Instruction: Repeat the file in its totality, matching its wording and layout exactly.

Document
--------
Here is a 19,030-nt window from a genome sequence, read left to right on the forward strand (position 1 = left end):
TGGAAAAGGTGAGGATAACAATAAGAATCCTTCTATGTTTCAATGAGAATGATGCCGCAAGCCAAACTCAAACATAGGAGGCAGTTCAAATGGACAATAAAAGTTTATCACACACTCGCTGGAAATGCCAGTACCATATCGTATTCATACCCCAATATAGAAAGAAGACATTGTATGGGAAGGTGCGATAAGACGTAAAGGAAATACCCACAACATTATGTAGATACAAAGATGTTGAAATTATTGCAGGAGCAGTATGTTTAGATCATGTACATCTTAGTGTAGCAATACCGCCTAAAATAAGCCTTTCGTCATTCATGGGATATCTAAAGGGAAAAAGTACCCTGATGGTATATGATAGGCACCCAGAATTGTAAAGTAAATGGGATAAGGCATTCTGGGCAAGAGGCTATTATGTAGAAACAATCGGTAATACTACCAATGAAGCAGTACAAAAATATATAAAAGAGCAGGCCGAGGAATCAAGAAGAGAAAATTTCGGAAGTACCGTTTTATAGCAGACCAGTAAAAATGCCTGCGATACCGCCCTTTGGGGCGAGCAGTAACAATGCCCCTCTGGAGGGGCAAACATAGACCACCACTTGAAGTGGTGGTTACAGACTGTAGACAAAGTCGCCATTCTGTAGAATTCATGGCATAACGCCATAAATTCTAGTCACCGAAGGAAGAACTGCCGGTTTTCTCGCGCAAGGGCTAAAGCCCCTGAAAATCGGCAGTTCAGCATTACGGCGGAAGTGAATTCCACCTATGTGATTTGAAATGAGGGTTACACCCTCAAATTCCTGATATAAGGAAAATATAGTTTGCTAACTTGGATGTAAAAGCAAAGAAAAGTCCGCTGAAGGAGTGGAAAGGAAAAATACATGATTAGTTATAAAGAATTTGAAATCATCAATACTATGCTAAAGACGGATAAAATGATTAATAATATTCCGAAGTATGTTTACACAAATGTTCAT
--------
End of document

Here is a 19,030-nt window from a genome sequence, read left to right on the forward strand (position 1 = left end):
TGGAAAAGGTGAGGATAACAATAAGAATCCTTCTATGTTTCAATGAGAATGATGCCGCAAGCCAAACTCAAACATAGGAGGCAGTTCAAATGGACAATAAAAGTTTATCACACACTCGCTGGAAATGCCAGTACCATATCGTATTCATACCCCAATATAGAAAGAAGACATTGTATGGGAAGGTGCGATAAGACGTAAAGGAAATACCCACAACATTATGTAGATACAAAGATGTTGAAATTATTGCAGGAGCAGTATGTTTAGATCATGTACATCTTAGTGTAGCAATACCGCCTAAAATAAGCCTTTCGTCATTCATGGGATATCTAAAGGGAAAAAGTACCCTGATGGTATATGATAGGCACCCAGAATTGTAAAGTAAATGGGATAAGGCATTCTGGGCAAGAGGCTATTATGTAGAAACAATCGGTAATACTACCAATGAAGCAGTACAAAAATATATAAAAGAGCAGGCCGAGGAATCAAGAAGAGAAAATTTCGGAAGTACCGTTTTATAGCAGACCAGTAAAAATGCCTGCGATACCGCCCTTTGGGGCGAGCAGTAACAATGCCCCTCTGGAGGGGCAAACATAGACCACCACTTGAAGTGGTGGTTACAGACTGTAGACAAAGTCGCCATTCTGTAGAATTCATGGCATAACGCCATAAATTCTAGTCACCGAAGGAAGAACTGCCGGTTTTCTCGCGCAAGGGCTAAAGCCCCTGAAAATCGGCAGTTCAGCATTACGGCGGAAGTGAATTCCACCTATGTGATTTGAAATGAGGGTTACACCCTCAAATTCCTGATATAAGGAAAATATAGTTTGCTAACTTGGATGTAAAAGCAAAGAAAAGTCCGCTGAAGGAGTGGAAAGGAAAAATACATGATTAGTTATAAAGAATTTGAAATCATCAATACTATGCTAAAGACGGATAAAATGATTAATAATATTCCGAAGTATGTTTACACAAATGTTCAT